Gerry introduced Joe Salaices, the superintendent of Recreation and Parks Operations for the Griffith Park region who discussed several significant issues relating to the park. Joe led with the news that the city is hiring twenty-three additional park rangers. While not all these new rangers will be assigned to Griffith Park, the hirings are a nice boost as they will increase ranger presence in the park. Joe also spoke about traffic issues affecting the park, including the traffic circulation plan for the Observatory. He assured us that Recreation and Parks has listened to our concerns and that there would be no shuttles on Mt. Hollywood Drive. Recreation and Parks is also trying to set up a Dash bus that would run from the Vermont/Sunset Red Line station into the Park. R&P is also creating parking for 300 cars at Travel Town with a shuttle to the Greek Theater for events there. And finally Salaices outlined various strategies being considered to mitigate the traffic problems in and around the Park during spring break, especially on Los Feliz Boulevard.

The last speakers were Craig White from the Los Angeles Fire Department and Senior Lead Officer Manny Sanchez of the police department. White spoke briefly about the resources available to respond to fires in the Oaks and invited residents to visit the new Fire Station No. 82 which serves the Oaks. SLO Sanchez spoke briefly about the Oaks and crime. While the Oaks remains a low crime area, that doesn’t mean there is no crime. He reminded us about basic precautions we can take such as being sure we lock cars parked on the street and that nothing that appears to be valuable is visible inside our cars. He also reviewed the appropriate occasions when people should call 911 (crime in progress; potential for injury) as opposed to calling LAPD Dispatch (877-275-5273 (877-ASK-LAPD)) for non-emergency situations.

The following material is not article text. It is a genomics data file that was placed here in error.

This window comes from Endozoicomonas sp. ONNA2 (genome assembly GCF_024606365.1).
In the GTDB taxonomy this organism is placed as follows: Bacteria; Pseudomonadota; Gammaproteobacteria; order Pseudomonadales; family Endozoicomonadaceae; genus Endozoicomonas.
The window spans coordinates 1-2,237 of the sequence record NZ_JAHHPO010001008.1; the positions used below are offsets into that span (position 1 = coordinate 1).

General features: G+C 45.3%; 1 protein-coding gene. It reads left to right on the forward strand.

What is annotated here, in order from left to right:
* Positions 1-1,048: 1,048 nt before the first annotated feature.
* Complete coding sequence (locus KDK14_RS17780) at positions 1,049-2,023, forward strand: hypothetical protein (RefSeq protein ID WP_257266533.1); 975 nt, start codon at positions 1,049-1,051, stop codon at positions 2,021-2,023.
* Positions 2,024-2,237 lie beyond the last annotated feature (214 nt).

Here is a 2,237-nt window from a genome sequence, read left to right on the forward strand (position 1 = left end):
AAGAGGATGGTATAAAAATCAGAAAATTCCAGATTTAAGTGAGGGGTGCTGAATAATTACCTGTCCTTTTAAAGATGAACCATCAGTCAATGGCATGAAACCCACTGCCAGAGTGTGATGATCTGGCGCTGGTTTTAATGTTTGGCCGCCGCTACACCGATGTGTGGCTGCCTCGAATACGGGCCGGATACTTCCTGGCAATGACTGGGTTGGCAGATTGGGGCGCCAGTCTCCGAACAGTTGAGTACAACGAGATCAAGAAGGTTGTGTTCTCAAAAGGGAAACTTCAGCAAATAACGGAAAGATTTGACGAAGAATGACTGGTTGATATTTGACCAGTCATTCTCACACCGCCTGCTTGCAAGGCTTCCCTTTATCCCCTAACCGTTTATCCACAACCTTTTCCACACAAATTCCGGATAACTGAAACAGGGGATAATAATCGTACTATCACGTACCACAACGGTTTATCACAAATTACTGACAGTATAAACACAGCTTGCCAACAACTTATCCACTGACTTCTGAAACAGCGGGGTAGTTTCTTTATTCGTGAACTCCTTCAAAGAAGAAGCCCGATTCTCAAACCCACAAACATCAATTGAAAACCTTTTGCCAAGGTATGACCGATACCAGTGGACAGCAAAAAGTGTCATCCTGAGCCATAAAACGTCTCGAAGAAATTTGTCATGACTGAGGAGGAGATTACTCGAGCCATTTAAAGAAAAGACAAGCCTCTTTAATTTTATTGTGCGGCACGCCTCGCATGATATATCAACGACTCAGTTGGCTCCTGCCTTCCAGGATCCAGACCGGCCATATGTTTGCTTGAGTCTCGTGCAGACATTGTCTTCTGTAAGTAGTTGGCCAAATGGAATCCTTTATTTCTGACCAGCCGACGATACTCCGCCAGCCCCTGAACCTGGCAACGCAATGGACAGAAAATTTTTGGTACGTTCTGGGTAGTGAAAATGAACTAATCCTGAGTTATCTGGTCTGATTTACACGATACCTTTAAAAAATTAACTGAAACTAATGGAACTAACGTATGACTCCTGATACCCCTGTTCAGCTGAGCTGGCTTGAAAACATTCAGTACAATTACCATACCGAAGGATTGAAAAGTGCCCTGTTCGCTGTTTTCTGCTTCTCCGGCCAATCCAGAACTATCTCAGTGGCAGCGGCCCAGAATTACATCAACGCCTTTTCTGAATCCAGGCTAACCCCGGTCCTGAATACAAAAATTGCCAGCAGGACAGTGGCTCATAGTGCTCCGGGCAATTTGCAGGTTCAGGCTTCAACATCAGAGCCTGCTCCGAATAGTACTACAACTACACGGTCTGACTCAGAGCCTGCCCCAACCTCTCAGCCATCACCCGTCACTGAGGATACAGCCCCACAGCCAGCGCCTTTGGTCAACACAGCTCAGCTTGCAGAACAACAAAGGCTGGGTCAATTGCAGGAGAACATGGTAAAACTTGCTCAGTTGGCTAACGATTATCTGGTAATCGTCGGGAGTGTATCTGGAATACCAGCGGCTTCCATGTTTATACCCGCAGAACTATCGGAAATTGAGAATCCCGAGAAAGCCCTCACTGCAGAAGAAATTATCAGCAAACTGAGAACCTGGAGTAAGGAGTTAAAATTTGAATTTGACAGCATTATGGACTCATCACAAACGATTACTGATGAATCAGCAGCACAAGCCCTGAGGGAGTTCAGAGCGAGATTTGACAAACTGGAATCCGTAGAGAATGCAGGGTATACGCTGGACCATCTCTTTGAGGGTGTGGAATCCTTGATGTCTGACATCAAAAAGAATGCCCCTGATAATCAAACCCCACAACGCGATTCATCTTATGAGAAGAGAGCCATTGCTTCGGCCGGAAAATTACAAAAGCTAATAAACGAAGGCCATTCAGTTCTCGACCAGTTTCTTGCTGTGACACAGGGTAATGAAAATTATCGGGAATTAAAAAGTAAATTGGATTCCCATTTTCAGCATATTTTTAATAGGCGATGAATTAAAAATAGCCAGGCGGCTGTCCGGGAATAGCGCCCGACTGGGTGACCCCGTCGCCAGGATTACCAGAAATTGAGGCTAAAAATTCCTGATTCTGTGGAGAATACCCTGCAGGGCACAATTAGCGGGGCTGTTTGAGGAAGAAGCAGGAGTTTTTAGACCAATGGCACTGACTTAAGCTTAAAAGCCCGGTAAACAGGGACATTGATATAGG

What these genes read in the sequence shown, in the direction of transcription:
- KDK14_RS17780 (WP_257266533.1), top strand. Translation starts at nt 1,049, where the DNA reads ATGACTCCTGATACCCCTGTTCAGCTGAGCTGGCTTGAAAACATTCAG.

Before Linda closed the meeting, she asked the members of the homeowners association to re-elect the board for another year. The members unanimously re-elected the board, and the meeting then adjourned.




There have been numerous reports of an increase of crime in our neighborhood – burglaries, thefts of tools from worksites, breaking open garage doors, breaking into cars, and even a home invasion. We have asked the police for increased patrols in the neighborhood, but the best defenses against crime are your own actions.

The LAPD recommends you take the following precautions to protect your vehicle and home:

  • Make sure your vehicle is locked and secure at all times.
  • Don’t leave your garage door opener in the car where it can be stolen and used to open your garage door and possibly access your home.
  • Never leave items in your vehicle, especially in plain view.
  • Park your vehicle in a well-lighted area.
  • Always lock your residence windows and doors prior to leaving.
  • Install motion lights around your property. Lighting is the number one deterrent for burglars.
  • Install an alarm system.
  • Be a good neighbor and observer; report all suspicious activity regarding trespassers, no matter how insignificant it may seem.